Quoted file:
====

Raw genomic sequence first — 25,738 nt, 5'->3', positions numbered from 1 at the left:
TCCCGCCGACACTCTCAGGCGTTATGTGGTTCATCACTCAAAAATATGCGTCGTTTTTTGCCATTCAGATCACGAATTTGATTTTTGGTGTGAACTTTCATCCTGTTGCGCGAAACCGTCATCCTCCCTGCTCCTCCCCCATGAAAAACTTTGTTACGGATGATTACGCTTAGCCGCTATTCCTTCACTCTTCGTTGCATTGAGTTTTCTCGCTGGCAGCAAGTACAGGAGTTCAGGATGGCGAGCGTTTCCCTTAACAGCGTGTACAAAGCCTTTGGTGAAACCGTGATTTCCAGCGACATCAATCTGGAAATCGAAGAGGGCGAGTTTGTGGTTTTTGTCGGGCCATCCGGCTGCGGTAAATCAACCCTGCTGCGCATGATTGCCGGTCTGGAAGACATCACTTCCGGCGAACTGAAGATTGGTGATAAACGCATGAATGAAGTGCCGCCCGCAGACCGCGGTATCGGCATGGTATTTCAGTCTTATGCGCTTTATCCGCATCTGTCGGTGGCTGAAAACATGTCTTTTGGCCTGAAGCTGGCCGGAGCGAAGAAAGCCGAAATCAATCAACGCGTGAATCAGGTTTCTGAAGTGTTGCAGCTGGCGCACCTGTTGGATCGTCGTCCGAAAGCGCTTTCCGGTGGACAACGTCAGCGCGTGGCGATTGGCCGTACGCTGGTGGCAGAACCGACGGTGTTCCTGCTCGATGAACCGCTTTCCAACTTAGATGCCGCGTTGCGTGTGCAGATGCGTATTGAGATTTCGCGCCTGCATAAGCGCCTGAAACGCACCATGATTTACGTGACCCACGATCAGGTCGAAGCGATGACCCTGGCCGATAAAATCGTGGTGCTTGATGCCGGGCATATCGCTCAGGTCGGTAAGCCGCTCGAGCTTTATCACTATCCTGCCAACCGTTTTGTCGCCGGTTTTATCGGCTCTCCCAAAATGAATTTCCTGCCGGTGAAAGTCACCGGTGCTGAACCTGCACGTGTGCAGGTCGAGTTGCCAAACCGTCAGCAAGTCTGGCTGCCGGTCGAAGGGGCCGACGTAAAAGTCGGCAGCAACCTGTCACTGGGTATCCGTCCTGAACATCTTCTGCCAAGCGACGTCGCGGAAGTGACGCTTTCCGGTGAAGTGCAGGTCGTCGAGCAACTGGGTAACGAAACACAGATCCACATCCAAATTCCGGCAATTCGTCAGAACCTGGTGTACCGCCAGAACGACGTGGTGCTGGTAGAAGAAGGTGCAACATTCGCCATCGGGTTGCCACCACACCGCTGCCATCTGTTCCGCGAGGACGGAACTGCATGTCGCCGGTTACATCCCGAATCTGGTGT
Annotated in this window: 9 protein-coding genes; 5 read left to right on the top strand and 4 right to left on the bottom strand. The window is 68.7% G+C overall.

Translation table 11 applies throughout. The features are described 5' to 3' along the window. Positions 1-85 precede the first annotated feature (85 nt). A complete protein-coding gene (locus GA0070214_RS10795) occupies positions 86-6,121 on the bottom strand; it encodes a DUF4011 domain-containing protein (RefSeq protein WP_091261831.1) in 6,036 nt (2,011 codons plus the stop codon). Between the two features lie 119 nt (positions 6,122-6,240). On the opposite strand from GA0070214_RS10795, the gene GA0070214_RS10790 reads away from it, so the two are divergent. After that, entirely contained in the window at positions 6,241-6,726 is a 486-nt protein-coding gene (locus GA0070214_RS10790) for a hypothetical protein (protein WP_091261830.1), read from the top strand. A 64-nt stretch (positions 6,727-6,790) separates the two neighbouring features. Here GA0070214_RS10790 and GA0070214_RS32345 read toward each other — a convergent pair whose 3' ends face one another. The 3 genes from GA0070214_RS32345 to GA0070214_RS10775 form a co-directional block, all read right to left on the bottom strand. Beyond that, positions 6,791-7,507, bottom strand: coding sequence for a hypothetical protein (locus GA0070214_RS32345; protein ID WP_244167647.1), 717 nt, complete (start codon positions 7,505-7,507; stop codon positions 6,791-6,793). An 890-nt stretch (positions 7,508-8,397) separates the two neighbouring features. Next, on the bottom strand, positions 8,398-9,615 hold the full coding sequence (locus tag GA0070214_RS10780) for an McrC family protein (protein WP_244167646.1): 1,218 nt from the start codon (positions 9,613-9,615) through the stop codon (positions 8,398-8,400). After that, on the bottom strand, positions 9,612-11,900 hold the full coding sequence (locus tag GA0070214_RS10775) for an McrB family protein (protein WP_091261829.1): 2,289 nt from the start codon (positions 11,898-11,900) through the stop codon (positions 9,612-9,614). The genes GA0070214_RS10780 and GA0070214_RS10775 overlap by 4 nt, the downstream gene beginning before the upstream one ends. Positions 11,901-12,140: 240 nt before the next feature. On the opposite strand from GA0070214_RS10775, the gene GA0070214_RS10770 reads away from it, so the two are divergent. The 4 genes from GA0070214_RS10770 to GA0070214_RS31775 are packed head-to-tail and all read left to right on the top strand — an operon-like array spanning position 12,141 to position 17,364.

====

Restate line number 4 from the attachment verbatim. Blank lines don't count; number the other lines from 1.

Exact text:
Translation table 11 applies throughout. The features are described 5' to 3' along the window. Positions 1-85 precede the first annotated feature (85 nt). A complete protein-coding gene (locus GA0070214_RS10795) occupies positions 86-6,121 on the bottom strand; it encodes a DUF4011 domain-containing protein (RefSeq protein WP_091261831.1) in 6,036 nt (2,011 codons plus the stop codon). Between the two features lie 119 nt (positions 6,122-6,240). On the opposite strand from GA0070214_RS10795, the gene GA0070214_RS10790 reads away from it, so the two are divergent. After that, entirely contained in the window at positions 6,241-6,726 is a 486-nt protein-coding gene (locus GA0070214_RS10790) for a hypothetical protein (protein WP_091261830.1), read from the top strand. A 64-nt stretch (positions 6,727-6,790) separates the two neighbouring features. Here GA0070214_RS10790 and GA0070214_RS32345 read toward each other — a convergent pair whose 3' ends face one another. The 3 genes from GA0070214_RS32345 to GA0070214_RS10775 form a co-directional block, all read right to left on the bottom strand. Beyond that, positions 6,791-7,507, bottom strand: coding sequence for a hypothetical protein (locus GA0070214_RS32345; protein ID WP_244167647.1), 717 nt, complete (start codon positions 7,505-7,507; stop codon positions 6,791-6,793). An 890-nt stretch (positions 7,508-8,397) separates the two neighbouring features. Next, on the bottom strand, positions 8,398-9,615 hold the full coding sequence (locus tag GA0070214_RS10780) for an McrC family protein (protein WP_244167646.1): 1,218 nt from the start codon (positions 9,613-9,615) through the stop codon (positions 8,398-8,400). After that, on the bottom strand, positions 9,612-11,900 hold the full coding sequence (locus tag GA0070214_RS10775) for an McrB family protein (protein WP_091261829.1): 2,289 nt from the start codon (positions 11,898-11,900) through the stop codon (positions 9,612-9,614). The genes GA0070214_RS10780 and GA0070214_RS10775 overlap by 4 nt, the downstream gene beginning before the upstream one ends. Positions 11,901-12,140: 240 nt before the next feature. On the opposite strand from GA0070214_RS10775, the gene GA0070214_RS10770 reads away from it, so the two are divergent. The 4 genes from GA0070214_RS10770 to GA0070214_RS31775 are packed head-to-tail and all read left to right on the top strand — an operon-like array spanning position 12,141 to position 17,364.